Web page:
Cyanosis can present differently, depending on a person’s skin color. In white people, the skin and lips may appear blue. In Black people, the skin may appear gray or white, and the discoloration may be more evident in the eyes.

The symptoms of PAH are similar to those of other heart conditions, which means that it is not possible to diagnose PAH based on symptoms alone.

The most reliable way to diagnose PAH is with a procedure called right heart catheterization, which takes measurements of blood flow.

During this procedure, a doctor moves a thin tube called a catheter through another blood vessel, such as one in the neck or vein, and into the pulmonary artery. This allows them to see how well and how forcefully blood is flowing. A person is usually awake during the procedure, but doctors may give them medications to help them relax.

Doctors may also perform other tests to rule out additional causes or to assess whether other diseases play a role in PAH. These tests may include:

  • blood tests for conditions, such as HIV and autoimmune disorders
  • an electrocardiogram, which is a noninvasive test that shows electrical patterns in the heart
  • an echocardiogram, which uses sound waves to visualize the heart and view blood flow patterns
  • a functional assessment, sometimes called a 6-minute walk test, which assesses how the body responds to physical activity
  • lung function and breathing tests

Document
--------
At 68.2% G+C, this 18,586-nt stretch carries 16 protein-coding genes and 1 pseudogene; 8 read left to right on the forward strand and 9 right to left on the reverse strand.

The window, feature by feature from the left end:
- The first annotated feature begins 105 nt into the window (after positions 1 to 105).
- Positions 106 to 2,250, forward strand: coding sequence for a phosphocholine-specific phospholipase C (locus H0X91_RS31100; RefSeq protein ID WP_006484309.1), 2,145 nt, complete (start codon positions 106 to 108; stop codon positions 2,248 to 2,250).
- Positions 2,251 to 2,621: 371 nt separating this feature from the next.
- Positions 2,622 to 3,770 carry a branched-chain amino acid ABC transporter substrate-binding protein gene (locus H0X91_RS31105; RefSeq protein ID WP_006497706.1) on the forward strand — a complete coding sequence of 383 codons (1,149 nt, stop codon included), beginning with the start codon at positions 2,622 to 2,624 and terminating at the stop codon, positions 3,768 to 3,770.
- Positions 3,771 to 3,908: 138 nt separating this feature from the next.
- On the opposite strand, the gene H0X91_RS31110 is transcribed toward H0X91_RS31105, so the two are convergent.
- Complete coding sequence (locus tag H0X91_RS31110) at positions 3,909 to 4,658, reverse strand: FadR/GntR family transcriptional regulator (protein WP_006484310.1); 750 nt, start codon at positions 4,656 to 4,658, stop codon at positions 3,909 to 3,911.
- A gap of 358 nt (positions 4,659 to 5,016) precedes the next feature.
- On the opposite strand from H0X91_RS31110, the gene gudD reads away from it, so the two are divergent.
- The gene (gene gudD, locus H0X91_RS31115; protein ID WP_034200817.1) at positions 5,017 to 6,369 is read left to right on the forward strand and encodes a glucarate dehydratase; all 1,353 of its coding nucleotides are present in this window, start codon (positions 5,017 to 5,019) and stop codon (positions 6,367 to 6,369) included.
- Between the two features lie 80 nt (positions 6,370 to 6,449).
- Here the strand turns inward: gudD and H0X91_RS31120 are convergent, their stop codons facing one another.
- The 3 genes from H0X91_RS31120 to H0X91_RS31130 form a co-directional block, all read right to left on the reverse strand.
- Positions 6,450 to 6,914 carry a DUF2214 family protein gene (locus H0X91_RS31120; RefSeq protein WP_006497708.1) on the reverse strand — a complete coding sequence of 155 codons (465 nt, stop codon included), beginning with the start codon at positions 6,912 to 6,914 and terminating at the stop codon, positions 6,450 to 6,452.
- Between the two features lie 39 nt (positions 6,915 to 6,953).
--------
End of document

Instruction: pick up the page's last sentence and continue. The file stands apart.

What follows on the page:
It is important to tell a doctor about all symptoms, as well as any family history of PAH or other heart health conditions.

The Food and Drug Administration (FDA) has approved a number of drugs for PAH.

These include:

  • Prostaglandins: These medications can help those who have not responded to other types of therapy.
  • Endothelin receptor antagonists: These medications can help ease shortness of breath.
  • Phosphodiesterase type 5 inhibitors: These drugs may reduce arterial pressure when a person is walking or during other physical activities.
  • Vasodilators: These drugs help widen the blood vessels, which can help reduce high blood pressure and ease symptoms.

In addition, the FDA approved riociguat (Adempas) in 2013 specifically for the treatment of PAH. Doctors may also use another FDA-approved drug, selexipag (Uptravi), which may help relax the blood vessels, reducing arterial blood pressure.